Many of my clients come to see me with elbow tendonitis, or golfer’s elbow, or tennis elbow. They are all the same. The clients will usually be wearing some sort of an elbow band or brace thinking it will help their elbow. Some clients have even had injections to relieve the pain. It is very painful as I have had it myself. The problem with this thinking is, we are looking at the wrong place. This is symptom-based mentality when you think the spot of pain is the cause of pain. Unless it is a broken bone or a torn ligament or tendon, it is rarely at the spot of pain. It is best to remember that ligaments attach the bones together and tendons attach muscles to the skin of the bones. Also, tendons are like rubber bands, they can stretch out and go back to their original length. Ligaments are more like taffy, they can stretch out but will not go back to their original length.
There are 24 muscles in your forearm running from your elbow to your fingertips and there are 2 bones in the forearm. The forearm allows you to rotate, grip things, and wave with your hand. If you feel on the outside of your elbow, you will feel a bony knot which is on the end of the bone in your upper arm. Feel underneath, and you will feel another bony knot also on the end of the upper arm bone. These are important because this is where 5 muscles attach on each side that allows you to open and close your hand. It is the opening and closing of your hands that causes the elbow area to hurt. For instance, a golf swing requires you to grip your clubhead. This can cause the inside of the elbow to hurt. A backhand in tennis will cause the outside area of the elbow to hurt. There are many other things that can do the same thing. Something as simple as gripping your steering wheel, opening doors, painting, exercise, and stress if you hold stress in your hands. These muscles will get hard and pally pressure to the outside or inside of the joint. There are muscles in-between the forearm bones that, when hard, can reduce the rotating ability of the hand causing tenderness on the elbow as well.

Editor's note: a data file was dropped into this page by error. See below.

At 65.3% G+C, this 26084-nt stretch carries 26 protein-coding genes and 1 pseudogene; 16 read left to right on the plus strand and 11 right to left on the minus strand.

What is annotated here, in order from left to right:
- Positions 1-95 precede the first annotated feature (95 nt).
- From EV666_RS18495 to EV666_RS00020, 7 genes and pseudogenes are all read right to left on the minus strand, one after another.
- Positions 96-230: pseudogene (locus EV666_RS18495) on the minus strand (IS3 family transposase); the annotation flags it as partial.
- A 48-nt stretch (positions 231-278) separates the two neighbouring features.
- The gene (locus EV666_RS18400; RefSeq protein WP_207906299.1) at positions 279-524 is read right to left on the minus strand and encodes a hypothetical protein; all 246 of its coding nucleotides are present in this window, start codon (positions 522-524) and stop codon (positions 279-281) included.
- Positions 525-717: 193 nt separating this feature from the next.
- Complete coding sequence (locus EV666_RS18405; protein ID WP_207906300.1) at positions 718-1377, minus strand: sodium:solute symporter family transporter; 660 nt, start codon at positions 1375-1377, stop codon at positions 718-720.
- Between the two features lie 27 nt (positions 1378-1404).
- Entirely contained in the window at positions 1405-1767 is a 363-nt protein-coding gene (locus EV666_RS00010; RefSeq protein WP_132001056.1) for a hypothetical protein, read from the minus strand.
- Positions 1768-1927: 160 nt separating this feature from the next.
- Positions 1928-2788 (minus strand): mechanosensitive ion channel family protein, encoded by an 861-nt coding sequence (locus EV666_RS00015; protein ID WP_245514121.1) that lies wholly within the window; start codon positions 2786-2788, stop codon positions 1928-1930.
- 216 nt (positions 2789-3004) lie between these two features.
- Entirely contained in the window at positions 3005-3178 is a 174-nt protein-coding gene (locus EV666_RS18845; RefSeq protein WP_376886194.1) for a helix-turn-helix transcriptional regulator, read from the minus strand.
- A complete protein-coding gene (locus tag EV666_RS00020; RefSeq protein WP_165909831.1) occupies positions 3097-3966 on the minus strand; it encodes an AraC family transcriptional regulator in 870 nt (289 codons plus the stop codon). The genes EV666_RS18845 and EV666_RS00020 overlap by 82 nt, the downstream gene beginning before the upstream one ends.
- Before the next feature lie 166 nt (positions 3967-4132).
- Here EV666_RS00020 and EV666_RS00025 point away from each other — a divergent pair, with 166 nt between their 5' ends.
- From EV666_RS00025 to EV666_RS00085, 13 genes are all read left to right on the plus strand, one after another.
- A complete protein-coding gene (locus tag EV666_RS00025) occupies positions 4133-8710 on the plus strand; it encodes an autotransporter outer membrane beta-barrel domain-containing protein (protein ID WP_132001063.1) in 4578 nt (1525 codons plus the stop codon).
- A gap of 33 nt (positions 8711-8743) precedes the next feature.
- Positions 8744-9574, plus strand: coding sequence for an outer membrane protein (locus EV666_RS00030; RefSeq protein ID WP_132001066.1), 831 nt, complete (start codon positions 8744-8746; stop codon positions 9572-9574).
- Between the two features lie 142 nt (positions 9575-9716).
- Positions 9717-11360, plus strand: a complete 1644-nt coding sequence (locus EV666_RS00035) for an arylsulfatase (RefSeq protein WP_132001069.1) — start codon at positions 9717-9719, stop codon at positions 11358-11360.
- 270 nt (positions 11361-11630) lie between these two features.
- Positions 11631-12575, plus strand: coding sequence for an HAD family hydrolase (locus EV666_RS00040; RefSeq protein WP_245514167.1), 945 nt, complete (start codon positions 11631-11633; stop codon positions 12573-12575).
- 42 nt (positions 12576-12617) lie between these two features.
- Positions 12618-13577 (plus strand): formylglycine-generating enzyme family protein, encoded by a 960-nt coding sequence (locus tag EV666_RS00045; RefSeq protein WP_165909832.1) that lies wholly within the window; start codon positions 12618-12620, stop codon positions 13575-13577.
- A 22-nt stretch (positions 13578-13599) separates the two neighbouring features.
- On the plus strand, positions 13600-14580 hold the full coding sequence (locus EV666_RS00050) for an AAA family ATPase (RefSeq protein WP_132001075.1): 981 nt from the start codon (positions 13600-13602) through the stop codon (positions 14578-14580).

The question is, how can you get rid of it? It is pretty simple when you think about. Every day I massage my forearms on my way home from the office because I use my hands all day. Now I am not talking about a little rub like you feel in a typical massage therapy session nor am I talking about digging down to the bone as in a deep tissue session. Use the pads of your thumbs and press in different spots on your forearm looking for sore spots, some people call them Trigger points, the bottom line is they are sore spots. Press down just enough for your brain to feel it, then breathe out allowing your brain to relax the muscle. Once it is relaxed, the pain will stop. Then move to another area and continue until the forearm is softer. Now, stand next to a table, place the palm of your hand flat on the table, and make sure the fingers are pointing behind you. Lean back gently while feeling a little pull up the forearm. More is not better so be gentle and breathe to release the muscles. Hold for 2 breaths and release. Holding for long periods of time will make it worse, not better. Next, bend the elbow and make a light fist. use the opposite hand and gently press down your hand feeling the stretch up the forearm and through the wrist. Remember to be gentle and not force the movement. Too much pressure on either stretch and the brain will fight with you and you will be strength training, not stretching. For the average person, doing these 2-3 times per week should be enough. If you use your hands a lot during your week, then I would suggest doing every day and maybe twice a day. This has kept my hands and arms from hurting in my practice.
To see videos of these and other stretches, go to my YouTube channel, The Muscle Repair Shop. You can leave comments there and on my Facebook and LinkedIn sites as well. If you have any questions, feel free to email me at email@example.com and I will reply within 24 hours.
Every golfer practices to improve the mechanics of their swing, but what about the mechanics of your body?